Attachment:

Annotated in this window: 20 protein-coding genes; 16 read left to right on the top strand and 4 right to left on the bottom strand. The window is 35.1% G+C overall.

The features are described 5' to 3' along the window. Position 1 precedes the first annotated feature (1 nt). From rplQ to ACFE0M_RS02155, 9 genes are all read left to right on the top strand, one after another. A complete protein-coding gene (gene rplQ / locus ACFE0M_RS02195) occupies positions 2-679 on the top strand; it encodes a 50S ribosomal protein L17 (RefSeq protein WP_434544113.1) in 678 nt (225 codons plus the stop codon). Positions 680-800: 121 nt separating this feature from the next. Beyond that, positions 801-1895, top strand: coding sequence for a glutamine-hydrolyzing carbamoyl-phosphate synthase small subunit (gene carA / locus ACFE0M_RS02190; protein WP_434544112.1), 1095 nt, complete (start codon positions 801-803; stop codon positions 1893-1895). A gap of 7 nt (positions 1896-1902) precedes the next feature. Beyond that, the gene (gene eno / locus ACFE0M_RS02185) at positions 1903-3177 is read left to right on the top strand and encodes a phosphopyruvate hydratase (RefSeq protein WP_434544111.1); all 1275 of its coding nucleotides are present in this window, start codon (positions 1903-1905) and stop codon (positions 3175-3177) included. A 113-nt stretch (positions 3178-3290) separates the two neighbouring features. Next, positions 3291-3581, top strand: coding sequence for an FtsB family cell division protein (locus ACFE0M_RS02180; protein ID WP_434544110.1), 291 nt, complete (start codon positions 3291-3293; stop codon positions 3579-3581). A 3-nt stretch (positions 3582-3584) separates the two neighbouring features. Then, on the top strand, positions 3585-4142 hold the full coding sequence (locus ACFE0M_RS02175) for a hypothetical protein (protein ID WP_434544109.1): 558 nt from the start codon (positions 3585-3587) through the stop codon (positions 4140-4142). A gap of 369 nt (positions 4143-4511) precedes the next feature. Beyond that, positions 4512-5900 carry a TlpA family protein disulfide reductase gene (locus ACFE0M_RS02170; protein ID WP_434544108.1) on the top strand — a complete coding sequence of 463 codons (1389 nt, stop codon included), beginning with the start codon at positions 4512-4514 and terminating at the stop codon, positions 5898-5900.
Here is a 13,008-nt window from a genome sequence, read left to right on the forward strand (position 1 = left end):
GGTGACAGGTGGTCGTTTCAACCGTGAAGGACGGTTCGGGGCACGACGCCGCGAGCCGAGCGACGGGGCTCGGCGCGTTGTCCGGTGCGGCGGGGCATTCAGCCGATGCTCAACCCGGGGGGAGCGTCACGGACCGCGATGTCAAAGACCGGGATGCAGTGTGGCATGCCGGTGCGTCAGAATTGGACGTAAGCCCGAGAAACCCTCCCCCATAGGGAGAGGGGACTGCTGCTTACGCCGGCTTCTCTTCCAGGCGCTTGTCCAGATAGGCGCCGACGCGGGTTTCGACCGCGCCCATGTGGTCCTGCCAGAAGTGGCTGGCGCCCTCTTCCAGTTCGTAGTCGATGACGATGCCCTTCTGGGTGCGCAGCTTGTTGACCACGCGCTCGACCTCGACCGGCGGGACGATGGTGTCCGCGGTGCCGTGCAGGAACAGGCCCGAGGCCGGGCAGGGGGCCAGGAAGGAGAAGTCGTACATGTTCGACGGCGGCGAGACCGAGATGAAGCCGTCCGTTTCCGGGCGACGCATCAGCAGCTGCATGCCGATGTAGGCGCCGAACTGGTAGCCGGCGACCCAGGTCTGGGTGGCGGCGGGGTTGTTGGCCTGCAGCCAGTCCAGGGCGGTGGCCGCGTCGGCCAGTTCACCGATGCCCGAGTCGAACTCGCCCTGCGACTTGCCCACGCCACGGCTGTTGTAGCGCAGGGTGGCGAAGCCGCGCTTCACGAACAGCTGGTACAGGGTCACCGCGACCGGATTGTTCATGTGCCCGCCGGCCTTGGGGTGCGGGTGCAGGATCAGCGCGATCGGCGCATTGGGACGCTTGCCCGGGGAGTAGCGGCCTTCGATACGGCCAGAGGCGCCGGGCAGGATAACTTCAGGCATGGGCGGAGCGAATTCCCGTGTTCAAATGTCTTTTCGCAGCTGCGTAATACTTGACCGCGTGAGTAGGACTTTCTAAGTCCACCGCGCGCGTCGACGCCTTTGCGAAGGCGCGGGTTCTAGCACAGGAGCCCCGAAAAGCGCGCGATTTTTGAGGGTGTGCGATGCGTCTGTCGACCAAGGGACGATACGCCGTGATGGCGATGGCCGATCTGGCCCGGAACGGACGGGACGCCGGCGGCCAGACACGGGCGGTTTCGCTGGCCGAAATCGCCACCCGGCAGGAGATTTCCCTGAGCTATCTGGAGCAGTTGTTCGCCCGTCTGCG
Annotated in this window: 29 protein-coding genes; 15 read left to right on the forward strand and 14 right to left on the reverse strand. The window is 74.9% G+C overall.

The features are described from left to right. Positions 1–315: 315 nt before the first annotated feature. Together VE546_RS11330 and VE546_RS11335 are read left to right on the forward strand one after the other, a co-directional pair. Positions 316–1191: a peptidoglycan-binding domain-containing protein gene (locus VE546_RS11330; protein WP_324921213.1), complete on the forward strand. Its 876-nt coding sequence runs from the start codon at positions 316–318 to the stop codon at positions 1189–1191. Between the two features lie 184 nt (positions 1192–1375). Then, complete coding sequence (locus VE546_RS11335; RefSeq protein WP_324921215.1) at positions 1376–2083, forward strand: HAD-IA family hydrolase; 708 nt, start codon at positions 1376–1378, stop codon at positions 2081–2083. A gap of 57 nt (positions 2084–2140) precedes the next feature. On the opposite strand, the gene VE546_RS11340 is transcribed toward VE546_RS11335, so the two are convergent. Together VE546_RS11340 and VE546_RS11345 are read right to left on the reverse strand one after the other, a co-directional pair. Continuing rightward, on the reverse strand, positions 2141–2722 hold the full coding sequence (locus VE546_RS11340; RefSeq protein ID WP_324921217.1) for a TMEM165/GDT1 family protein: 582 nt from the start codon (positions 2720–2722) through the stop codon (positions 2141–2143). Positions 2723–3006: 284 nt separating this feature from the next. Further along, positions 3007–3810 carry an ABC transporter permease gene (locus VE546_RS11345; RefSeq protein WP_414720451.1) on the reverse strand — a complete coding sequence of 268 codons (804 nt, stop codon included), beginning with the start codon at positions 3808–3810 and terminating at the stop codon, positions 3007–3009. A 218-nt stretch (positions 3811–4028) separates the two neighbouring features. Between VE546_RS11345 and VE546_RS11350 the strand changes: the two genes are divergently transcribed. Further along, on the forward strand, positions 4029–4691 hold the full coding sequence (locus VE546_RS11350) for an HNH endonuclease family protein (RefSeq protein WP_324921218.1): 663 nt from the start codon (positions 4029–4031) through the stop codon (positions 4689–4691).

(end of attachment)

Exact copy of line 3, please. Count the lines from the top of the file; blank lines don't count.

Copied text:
Here is a 13,008-nt window from a genome sequence, read left to right on the forward strand (position 1 = left end):